Sokoine University of Agriculture

Assessment of bat guano as source of nutrients for rice production

Show simple item record Hatibu, A. A. 2019-02-21T06:57:02Z 2019-02-21T06:57:02Z 2018
dc.description MSc. Dissertation en_US
dc.description.abstract Rice production in Tanzania is generally low and continuing to decline partly due to low soil fertility. Smallholder farmers are continuing cultivating in the same area with little or without use of fertilizer due to limited access to costly industrial fertilizers. This trend results into continuous mining of plant nutrients such as phosphorous (P) and other essential nutrients elements which are needed by rice for growth and development; and consequently decline in soil fertility and hence rice production. The country has several bat guano deposits, but none of them are adequately exploited as alternative source of plant nutrients and soil amendment to improve the soil properties because of lack of information on their potential suitability. This study, therefore, aimed to evaluate the agronomic potential of selected bat guano for enhancing soil fertility and improving rice production. Selected bat guano in Tanzania were studied in a laboratory incubation experiment for 112 days to assess P release patterns and establish the pick periods of P mineralization in Department of Soil and Geological Sciences (DSGS) laboratory. Guanos used in this study were from Kisarawe cave A (BGK-A), Kisarawe cave B (BGK-B) and Sukumawera cave (BGS) with 8.55, 7.03 and 3.45 % total P, respectively. Guano from each deposit was mixed with soil at varying rates of 0, 10, 20, 40 and 80 mg P 200 g -1 soil. The incubation experiment was arranged as a 3x5 factorial experiment in randomized complete design (RCD) with three replications. In addition to incubation experiment pot experiment was setup to evaluate the response of rice to selected bat guano as a source of phosphorous. The experiment was carried out in a screen house at Sokoine University of Agriculture (SUA). The experiment was a 4 × 6 factorial in a Randomized Complete Block Design (RCBD) replicated three times. The treatments were three bat guano from Kisarawe cave A (BGK-A), cave B (BGK-B), and Sukumawera (BGS) and Triple Super Phosphate (TSP) as standard fertilizer all at six application rates (absolute control, 0, 10, 20, 40 and 80 mg P kg -1 soil). Bat guano was supplemented with urea (CO (NH 2 ) 2 ) which was applied at a rate of 400 mg N kg -1 and zinc sulphate (ZnSO 4 ) was applied at a rate of 2.5 mg Zn kg -1 . Rice SARO variety (TXD 306) was grown as a test crop. From the incubation experiment, results showed gradual increase of extractable/available P from 28 days to 84 days followed by a decrease in P release up to 112 days of incubation. In all days of incubation there was a highly significant interaction effect of P- sources and application rates (P < 0.05) on P released from guano applied at the rate of 80 mg kg -1 . The soil pH showed a very strong negative correlation with phosphorus released (r > 0.8) from the first day to 112 th days of incubation. The pot experiment results indicated that there was a significant (P < 0.05) effect of all three guano and standard P fertilizer (TSP) on dry matter accumulation at maturity in the order TSP > BGK-A > BGS > BGK-B. There was a significantly (P < 0.05) higher effect of P at 80 mg P kg -1 for all P sources on dry matter accumulation at maturity. Interaction effect of P sources and P rates was highly significant (P < 0.05) on dry matter accumulation at maturity. Plant physiological parameters (number of tillers, plant height, panicle height and number of panicles per plant), as well as rice grain yield were also significantly higher for plants receiving 80 mg P kg -1 for all P sources. Positive correlation between grain yield and other yield components was observed indicating better crop response to P sources and P rates applied. Both incubation and pot experiment results indicated guano to have similar effect to TSP in releasing P for rice; hence the potential for application as alterative P source. It was further observed that at application rate of 80 mg P kg -1 of guano, the studied guanos would release adequate phosphorous for plant growth. Because these results were obtained under controlled environment field trials are recommended to evaluate the response of rice and other crops to soil applied guano for meaningful recommendations to farmers. en_US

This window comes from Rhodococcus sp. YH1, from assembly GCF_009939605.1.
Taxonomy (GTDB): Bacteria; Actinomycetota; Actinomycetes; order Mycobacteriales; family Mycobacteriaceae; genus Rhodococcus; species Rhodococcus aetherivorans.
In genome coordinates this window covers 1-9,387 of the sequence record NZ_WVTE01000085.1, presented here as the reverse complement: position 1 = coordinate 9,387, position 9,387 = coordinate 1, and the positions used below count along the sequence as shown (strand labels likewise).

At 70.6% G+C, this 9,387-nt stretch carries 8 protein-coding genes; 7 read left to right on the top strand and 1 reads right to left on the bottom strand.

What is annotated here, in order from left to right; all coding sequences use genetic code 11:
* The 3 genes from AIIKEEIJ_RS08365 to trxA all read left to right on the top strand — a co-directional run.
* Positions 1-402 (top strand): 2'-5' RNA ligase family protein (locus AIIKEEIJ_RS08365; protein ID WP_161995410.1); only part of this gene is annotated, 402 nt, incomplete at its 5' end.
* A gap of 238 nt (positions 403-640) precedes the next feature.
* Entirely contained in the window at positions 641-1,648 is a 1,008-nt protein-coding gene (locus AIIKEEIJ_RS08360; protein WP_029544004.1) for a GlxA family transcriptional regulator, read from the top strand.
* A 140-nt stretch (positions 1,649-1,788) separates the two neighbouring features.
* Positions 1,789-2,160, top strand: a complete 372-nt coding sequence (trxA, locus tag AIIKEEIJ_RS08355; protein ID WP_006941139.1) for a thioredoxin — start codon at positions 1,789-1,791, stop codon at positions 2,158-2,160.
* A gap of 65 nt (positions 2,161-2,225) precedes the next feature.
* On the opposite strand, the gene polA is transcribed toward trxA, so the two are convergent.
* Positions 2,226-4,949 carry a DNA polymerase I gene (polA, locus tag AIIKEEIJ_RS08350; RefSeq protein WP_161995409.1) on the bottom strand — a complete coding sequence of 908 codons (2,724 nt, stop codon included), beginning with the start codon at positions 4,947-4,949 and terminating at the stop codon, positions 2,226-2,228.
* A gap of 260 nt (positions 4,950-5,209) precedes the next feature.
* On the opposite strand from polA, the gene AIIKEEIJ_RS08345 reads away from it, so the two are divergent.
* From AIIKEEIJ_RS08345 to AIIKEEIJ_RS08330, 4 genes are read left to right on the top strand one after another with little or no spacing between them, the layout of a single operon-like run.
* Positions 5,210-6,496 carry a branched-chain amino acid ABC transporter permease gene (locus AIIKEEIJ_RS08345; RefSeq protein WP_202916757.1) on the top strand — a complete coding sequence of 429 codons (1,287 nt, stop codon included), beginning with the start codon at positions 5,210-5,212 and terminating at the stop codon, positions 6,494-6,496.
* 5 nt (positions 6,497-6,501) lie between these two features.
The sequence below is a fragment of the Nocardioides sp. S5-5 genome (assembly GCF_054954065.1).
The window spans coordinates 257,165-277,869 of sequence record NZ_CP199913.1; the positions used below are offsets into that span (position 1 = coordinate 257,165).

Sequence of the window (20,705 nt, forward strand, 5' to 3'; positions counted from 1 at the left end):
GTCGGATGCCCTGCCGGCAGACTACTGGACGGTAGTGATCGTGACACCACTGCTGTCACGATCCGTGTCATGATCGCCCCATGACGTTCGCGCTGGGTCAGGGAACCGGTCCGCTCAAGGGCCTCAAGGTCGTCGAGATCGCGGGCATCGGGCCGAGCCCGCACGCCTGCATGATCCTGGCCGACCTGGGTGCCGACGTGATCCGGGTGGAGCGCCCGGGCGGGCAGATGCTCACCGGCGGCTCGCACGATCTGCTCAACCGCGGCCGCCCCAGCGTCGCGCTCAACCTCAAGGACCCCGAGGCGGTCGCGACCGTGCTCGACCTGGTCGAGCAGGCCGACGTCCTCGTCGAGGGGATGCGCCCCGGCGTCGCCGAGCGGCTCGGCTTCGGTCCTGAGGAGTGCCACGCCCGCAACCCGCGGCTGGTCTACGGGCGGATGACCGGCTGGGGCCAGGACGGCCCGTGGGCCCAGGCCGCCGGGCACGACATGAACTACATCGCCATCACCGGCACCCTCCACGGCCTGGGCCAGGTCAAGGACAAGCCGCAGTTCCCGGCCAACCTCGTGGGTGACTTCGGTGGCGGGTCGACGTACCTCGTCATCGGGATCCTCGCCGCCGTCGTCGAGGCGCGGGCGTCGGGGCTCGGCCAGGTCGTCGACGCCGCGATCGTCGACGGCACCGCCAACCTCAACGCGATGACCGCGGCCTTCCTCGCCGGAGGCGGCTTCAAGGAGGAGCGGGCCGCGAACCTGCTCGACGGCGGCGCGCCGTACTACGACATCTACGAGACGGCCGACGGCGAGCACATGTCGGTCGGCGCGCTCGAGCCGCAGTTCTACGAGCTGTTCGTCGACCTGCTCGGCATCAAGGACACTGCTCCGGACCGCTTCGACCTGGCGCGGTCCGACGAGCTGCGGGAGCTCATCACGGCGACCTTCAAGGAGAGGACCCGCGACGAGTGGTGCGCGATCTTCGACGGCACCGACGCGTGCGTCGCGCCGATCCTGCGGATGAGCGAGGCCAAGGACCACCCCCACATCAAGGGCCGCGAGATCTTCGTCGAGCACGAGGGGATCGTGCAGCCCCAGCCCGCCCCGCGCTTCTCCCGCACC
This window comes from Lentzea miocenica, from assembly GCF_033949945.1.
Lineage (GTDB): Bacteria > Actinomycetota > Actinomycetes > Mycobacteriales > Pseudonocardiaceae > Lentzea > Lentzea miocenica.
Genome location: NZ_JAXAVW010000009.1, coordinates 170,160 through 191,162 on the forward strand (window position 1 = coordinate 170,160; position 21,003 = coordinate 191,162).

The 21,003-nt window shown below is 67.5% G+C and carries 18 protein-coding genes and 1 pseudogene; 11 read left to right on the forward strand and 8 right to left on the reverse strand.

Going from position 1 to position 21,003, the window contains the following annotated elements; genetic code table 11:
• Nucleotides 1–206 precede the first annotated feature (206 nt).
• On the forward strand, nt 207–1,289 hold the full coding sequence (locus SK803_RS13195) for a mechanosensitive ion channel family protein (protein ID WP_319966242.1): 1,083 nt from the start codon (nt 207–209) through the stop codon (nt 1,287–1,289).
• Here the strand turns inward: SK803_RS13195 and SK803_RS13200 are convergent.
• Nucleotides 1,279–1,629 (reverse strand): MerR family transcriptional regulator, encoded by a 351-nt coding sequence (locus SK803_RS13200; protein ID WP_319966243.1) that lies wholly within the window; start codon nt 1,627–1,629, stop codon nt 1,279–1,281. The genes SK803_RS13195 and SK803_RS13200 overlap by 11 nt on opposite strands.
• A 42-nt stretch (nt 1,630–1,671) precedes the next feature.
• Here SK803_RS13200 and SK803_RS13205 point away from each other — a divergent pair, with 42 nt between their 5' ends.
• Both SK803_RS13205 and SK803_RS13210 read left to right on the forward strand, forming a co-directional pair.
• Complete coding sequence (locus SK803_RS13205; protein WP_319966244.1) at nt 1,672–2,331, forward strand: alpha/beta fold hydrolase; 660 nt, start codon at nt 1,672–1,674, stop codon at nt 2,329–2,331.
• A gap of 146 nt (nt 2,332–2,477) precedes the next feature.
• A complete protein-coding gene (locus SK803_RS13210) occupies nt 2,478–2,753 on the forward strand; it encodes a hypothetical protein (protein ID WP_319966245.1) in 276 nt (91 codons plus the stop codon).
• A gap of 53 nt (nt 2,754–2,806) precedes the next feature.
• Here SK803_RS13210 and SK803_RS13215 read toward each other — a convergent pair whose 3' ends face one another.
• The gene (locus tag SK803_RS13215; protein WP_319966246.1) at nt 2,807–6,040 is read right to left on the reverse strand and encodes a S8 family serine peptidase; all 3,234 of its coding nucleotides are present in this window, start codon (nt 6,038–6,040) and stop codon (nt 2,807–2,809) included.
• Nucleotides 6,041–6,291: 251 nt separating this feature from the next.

dc.language.iso en en_US
dc.publisher Sokoine University of Agriculture en_US
dc.subject Rice production en_US
dc.subject Low soil fertility en_US
dc.subject Smallholder farmers en_US
dc.subject Industrial fertilizers costly en_US
dc.title Assessment of bat guano as source of nutrients for rice production en_US
dc.type Thesis en_US

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